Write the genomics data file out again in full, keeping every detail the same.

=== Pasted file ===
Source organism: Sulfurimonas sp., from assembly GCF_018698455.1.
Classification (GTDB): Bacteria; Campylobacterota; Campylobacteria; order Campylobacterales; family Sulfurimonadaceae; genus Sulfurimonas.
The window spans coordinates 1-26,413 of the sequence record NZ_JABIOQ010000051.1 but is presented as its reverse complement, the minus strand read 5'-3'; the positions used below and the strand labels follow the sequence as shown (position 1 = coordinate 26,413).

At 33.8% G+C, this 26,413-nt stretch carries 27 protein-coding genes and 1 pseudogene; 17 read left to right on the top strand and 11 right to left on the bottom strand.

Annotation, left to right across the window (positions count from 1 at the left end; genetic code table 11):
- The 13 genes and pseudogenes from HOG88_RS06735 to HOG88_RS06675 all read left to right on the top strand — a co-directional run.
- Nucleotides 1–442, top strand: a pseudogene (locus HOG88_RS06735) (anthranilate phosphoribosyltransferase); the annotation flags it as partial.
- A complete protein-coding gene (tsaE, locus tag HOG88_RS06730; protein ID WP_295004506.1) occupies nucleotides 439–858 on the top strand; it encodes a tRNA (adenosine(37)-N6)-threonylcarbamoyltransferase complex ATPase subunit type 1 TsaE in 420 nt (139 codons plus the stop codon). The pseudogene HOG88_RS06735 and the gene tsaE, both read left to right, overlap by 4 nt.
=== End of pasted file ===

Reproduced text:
Source organism: Sulfurimonas sp., from assembly GCF_018698455.1.
Classification (GTDB): Bacteria; Campylobacterota; Campylobacteria; order Campylobacterales; family Sulfurimonadaceae; genus Sulfurimonas.
The window spans coordinates 1-26,413 of the sequence record NZ_JABIOQ010000051.1 but is presented as its reverse complement, the minus strand read 5'-3'; the positions used below and the strand labels follow the sequence as shown (position 1 = coordinate 26,413).

At 33.8% G+C, this 26,413-nt stretch carries 27 protein-coding genes and 1 pseudogene; 17 read left to right on the top strand and 11 right to left on the bottom strand.

Annotation, left to right across the window (positions count from 1 at the left end; genetic code table 11):
- The 13 genes and pseudogenes from HOG88_RS06735 to HOG88_RS06675 all read left to right on the top strand — a co-directional run.
- Nucleotides 1–442, top strand: a pseudogene (locus HOG88_RS06735) (anthranilate phosphoribosyltransferase); the annotation flags it as partial.
- A complete protein-coding gene (tsaE, locus tag HOG88_RS06730; protein ID WP_295004506.1) occupies nucleotides 439–858 on the top strand; it encodes a tRNA (adenosine(37)-N6)-threonylcarbamoyltransferase complex ATPase subunit type 1 TsaE in 420 nt (139 codons plus the stop codon). The pseudogene HOG88_RS06735 and the gene tsaE, both read left to right, overlap by 4 nt.